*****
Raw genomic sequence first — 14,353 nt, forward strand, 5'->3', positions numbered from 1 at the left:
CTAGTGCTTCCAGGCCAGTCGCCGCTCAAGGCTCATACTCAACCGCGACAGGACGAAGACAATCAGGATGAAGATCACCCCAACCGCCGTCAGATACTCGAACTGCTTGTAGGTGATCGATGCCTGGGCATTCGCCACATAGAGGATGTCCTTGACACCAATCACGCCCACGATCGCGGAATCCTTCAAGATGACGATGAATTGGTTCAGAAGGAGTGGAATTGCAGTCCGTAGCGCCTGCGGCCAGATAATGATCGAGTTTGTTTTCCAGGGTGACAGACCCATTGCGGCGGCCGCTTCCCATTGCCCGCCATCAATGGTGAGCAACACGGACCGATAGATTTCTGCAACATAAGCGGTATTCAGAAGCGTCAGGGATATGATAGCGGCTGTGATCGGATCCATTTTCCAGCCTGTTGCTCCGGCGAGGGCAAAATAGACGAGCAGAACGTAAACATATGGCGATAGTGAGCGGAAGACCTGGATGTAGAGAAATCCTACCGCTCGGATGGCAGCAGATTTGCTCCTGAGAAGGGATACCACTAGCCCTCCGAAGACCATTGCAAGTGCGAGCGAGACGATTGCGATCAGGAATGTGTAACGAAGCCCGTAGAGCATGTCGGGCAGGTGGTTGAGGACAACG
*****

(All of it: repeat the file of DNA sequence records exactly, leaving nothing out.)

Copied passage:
Raw genomic sequence first — 14,353 nt, forward strand, 5'->3', positions numbered from 1 at the left:
CTAGTGCTTCCAGGCCAGTCGCCGCTCAAGGCTCATACTCAACCGCGACAGGACGAAGACAATCAGGATGAAGATCACCCCAACCGCCGTCAGATACTCGAACTGCTTGTAGGTGATCGATGCCTGGGCATTCGCCACATAGAGGATGTCCTTGACACCAATCACGCCCACGATCGCGGAATCCTTCAAGATGACGATGAATTGGTTCAGAAGGAGTGGAATTGCAGTCCGTAGCGCCTGCGGCCAGATAATGATCGAGTTTGTTTTCCAGGGTGACAGACCCATTGCGGCGGCCGCTTCCCATTGCCCGCCATCAATGGTGAGCAACACGGACCGATAGATTTCTGCAACATAAGCGGTATTCAGAAGCGTCAGGGATATGATAGCGGCTGTGATCGGATCCATTTTCCAGCCTGTTGCTCCGGCGAGGGCAAAATAGACGAGCAGAACGTAAACATATGGCGATAGTGAGCGGAAGACCTGGATGTAGAGAAATCCTACCGCTCGGATGGCAGCAGATTTGCTCCTGAGAAGGGATACCACTAGCCCTCCGAAGACCATTGCAAGTGCGAGCGAGACGATTGCGATCAGGAATGTGTAACGAAGCCCGTAGAGCATGTCGGGCAGGTGGTTGAGGACAACG